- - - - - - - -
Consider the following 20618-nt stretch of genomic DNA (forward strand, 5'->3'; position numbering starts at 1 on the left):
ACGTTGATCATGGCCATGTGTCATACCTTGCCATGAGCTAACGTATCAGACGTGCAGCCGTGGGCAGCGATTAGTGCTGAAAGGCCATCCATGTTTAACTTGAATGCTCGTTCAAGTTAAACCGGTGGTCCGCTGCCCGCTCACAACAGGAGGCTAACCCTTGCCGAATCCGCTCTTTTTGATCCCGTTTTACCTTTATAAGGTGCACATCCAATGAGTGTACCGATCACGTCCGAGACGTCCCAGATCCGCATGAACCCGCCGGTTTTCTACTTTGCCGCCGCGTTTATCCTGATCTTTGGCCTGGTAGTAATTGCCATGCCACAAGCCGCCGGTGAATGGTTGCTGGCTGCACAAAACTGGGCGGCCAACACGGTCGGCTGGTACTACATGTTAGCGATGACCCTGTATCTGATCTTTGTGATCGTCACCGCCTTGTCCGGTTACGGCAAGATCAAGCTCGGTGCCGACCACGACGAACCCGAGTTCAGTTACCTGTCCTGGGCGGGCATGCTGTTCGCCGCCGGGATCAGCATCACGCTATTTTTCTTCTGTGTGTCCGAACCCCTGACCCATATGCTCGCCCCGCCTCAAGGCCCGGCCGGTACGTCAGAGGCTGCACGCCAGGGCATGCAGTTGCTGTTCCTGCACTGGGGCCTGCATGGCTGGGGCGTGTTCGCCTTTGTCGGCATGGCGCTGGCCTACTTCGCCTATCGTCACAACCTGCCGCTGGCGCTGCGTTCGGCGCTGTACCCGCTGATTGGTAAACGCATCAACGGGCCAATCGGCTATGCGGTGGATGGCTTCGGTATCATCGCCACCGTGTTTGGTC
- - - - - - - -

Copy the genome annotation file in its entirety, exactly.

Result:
Consider the following 20618-nt stretch of genomic DNA (forward strand, 5'->3'; position numbering starts at 1 on the left):
ACGTTGATCATGGCCATGTGTCATACCTTGCCATGAGCTAACGTATCAGACGTGCAGCCGTGGGCAGCGATTAGTGCTGAAAGGCCATCCATGTTTAACTTGAATGCTCGTTCAAGTTAAACCGGTGGTCCGCTGCCCGCTCACAACAGGAGGCTAACCCTTGCCGAATCCGCTCTTTTTGATCCCGTTTTACCTTTATAAGGTGCACATCCAATGAGTGTACCGATCACGTCCGAGACGTCCCAGATCCGCATGAACCCGCCGGTTTTCTACTTTGCCGCCGCGTTTATCCTGATCTTTGGCCTGGTAGTAATTGCCATGCCACAAGCCGCCGGTGAATGGTTGCTGGCTGCACAAAACTGGGCGGCCAACACGGTCGGCTGGTACTACATGTTAGCGATGACCCTGTATCTGATCTTTGTGATCGTCACCGCCTTGTCCGGTTACGGCAAGATCAAGCTCGGTGCCGACCACGACGAACCCGAGTTCAGTTACCTGTCCTGGGCGGGCATGCTGTTCGCCGCCGGGATCAGCATCACGCTATTTTTCTTCTGTGTGTCCGAACCCCTGACCCATATGCTCGCCCCGCCTCAAGGCCCGGCCGGTACGTCAGAGGCTGCACGCCAGGGCATGCAGTTGCTGTTCCTGCACTGGGGCCTGCATGGCTGGGGCGTGTTCGCCTTTGTCGGCATGGCGCTGGCCTACTTCGCCTATCGTCACAACCTGCCGCTGGCGCTGCGTTCGGCGCTGTACCCGCTGATTGGTAAACGCATCAACGGGCCAATCGGCTATGCGGTGGATGGCTTCGGTATCATCGCCACCGTGTTTGGTC